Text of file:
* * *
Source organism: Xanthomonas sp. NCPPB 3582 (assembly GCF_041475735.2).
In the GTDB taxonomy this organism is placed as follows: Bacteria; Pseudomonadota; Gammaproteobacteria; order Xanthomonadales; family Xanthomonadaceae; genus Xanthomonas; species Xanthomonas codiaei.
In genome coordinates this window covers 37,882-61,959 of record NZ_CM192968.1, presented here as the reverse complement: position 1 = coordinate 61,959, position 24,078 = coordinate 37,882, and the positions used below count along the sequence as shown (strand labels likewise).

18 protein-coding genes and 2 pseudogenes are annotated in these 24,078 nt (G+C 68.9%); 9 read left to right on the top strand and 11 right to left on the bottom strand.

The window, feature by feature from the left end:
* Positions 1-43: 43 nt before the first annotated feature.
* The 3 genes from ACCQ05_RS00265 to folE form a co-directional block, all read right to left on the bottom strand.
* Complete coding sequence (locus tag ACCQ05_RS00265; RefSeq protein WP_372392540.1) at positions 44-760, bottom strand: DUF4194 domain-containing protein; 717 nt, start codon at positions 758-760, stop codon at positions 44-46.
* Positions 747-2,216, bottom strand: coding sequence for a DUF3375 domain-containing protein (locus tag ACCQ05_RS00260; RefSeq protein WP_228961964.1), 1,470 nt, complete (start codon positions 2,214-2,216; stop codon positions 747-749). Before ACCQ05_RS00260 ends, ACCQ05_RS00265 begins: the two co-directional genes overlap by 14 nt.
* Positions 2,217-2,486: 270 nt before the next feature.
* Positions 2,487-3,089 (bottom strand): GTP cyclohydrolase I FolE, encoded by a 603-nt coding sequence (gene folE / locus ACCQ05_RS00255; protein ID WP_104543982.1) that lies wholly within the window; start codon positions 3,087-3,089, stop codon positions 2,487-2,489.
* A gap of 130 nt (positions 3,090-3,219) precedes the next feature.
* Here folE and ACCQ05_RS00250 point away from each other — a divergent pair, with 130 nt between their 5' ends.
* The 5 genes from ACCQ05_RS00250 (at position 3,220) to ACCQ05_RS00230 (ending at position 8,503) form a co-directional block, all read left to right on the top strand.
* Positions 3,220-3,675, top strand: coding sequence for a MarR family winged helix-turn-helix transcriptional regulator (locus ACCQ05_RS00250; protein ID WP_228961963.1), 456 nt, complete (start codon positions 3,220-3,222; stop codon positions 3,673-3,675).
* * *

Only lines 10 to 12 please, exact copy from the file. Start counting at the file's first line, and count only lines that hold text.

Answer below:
* Positions 2,217-2,486: 270 nt before the next feature.
* Positions 2,487-3,089 (bottom strand): GTP cyclohydrolase I FolE, encoded by a 603-nt coding sequence (gene folE / locus ACCQ05_RS00255; protein ID WP_104543982.1) that lies wholly within the window; start codon positions 3,087-3,089, stop codon positions 2,487-2,489.
* A gap of 130 nt (positions 3,090-3,219) precedes the next feature.